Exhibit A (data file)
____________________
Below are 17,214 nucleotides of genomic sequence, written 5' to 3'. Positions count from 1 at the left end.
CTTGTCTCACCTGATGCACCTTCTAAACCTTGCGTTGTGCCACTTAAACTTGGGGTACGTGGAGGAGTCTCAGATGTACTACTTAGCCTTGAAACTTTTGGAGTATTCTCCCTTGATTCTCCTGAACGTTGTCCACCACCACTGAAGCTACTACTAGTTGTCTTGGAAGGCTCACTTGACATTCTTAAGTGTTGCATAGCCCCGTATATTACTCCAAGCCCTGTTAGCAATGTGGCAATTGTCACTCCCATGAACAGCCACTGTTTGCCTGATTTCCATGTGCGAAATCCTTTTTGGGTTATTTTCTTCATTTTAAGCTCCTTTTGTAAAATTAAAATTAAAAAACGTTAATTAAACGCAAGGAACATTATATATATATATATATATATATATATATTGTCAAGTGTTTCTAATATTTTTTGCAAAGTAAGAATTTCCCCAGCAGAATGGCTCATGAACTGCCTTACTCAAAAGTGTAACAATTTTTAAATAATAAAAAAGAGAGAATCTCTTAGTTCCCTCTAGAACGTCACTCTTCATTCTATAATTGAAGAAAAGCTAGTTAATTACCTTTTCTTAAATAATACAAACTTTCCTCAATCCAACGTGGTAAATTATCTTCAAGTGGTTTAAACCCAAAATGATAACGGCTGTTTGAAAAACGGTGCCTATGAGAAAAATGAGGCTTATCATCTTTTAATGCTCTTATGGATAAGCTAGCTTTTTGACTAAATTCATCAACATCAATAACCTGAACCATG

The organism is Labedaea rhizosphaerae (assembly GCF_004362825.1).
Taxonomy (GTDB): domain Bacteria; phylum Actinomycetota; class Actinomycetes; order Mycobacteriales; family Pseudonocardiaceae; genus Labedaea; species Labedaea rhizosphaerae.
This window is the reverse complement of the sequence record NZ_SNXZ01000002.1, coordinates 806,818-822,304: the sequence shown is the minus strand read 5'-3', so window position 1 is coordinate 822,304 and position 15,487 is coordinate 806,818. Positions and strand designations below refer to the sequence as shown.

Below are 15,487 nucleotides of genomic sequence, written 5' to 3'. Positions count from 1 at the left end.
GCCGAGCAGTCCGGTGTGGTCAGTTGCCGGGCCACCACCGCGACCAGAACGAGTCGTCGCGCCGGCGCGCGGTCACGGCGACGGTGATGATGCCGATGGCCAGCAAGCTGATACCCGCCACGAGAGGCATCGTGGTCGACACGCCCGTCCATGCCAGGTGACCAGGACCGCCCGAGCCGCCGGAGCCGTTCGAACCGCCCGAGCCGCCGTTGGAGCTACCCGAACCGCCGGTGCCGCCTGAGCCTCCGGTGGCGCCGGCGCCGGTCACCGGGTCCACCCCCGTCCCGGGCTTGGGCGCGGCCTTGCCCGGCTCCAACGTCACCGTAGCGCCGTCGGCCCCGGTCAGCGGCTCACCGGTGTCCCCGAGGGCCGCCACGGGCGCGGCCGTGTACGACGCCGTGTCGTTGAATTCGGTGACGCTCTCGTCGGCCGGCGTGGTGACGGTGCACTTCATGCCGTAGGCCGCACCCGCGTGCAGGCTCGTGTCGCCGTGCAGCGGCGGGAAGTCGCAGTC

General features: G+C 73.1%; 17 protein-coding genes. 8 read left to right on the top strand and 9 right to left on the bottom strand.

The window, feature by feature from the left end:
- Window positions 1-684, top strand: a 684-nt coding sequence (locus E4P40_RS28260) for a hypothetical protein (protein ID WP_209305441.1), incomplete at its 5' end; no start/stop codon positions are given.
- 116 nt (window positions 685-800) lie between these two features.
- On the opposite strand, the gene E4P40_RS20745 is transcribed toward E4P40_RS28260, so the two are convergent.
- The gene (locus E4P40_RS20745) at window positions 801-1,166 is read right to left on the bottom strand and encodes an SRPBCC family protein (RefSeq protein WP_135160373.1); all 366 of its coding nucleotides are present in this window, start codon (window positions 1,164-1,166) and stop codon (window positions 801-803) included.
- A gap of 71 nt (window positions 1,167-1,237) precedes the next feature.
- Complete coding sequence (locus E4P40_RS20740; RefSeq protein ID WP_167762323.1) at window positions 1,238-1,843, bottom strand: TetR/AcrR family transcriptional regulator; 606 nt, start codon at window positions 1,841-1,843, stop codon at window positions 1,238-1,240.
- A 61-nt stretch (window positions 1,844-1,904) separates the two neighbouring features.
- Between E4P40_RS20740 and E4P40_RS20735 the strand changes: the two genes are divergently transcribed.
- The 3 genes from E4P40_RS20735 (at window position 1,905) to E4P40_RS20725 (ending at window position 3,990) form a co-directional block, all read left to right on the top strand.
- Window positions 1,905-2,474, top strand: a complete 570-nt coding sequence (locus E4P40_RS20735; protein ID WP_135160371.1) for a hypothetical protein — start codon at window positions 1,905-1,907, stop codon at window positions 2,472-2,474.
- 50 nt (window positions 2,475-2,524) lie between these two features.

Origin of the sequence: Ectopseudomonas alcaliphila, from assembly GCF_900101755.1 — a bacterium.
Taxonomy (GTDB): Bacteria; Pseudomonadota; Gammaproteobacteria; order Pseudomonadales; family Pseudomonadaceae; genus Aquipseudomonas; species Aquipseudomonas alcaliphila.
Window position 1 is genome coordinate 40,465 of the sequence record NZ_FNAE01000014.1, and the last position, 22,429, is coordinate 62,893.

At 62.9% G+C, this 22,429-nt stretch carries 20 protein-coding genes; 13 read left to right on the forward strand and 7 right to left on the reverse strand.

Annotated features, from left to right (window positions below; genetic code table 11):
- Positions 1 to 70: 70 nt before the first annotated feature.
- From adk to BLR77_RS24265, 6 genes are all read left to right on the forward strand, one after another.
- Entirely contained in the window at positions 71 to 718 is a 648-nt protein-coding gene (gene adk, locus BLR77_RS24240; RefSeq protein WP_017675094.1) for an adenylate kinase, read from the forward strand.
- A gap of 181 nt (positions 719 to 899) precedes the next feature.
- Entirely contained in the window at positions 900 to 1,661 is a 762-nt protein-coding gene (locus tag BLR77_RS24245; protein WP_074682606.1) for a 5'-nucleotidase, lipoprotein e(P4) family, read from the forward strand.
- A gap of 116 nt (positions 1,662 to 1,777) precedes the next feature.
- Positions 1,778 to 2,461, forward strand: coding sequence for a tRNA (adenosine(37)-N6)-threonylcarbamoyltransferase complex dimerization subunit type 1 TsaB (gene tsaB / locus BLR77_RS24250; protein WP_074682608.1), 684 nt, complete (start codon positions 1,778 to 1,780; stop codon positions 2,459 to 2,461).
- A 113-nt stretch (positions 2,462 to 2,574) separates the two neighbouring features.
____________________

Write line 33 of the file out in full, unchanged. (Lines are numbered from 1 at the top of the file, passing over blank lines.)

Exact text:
- A 113-nt stretch (positions 2,462 to 2,574) separates the two neighbouring features.